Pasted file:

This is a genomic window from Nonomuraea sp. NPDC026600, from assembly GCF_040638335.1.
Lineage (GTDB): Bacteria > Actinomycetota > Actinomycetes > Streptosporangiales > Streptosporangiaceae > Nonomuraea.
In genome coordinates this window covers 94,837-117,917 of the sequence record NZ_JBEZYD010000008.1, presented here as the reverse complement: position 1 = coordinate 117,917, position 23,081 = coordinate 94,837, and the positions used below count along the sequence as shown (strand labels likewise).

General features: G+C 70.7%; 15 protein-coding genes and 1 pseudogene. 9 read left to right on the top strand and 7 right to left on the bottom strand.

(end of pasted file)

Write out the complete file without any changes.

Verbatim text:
This is a genomic window from Nonomuraea sp. NPDC026600, from assembly GCF_040638335.1.
Lineage (GTDB): Bacteria > Actinomycetota > Actinomycetes > Streptosporangiales > Streptosporangiaceae > Nonomuraea.
In genome coordinates this window covers 94,837-117,917 of the sequence record NZ_JBEZYD010000008.1, presented here as the reverse complement: position 1 = coordinate 117,917, position 23,081 = coordinate 94,837, and the positions used below count along the sequence as shown (strand labels likewise).

General features: G+C 70.7%; 15 protein-coding genes and 1 pseudogene. 9 read left to right on the top strand and 7 right to left on the bottom strand.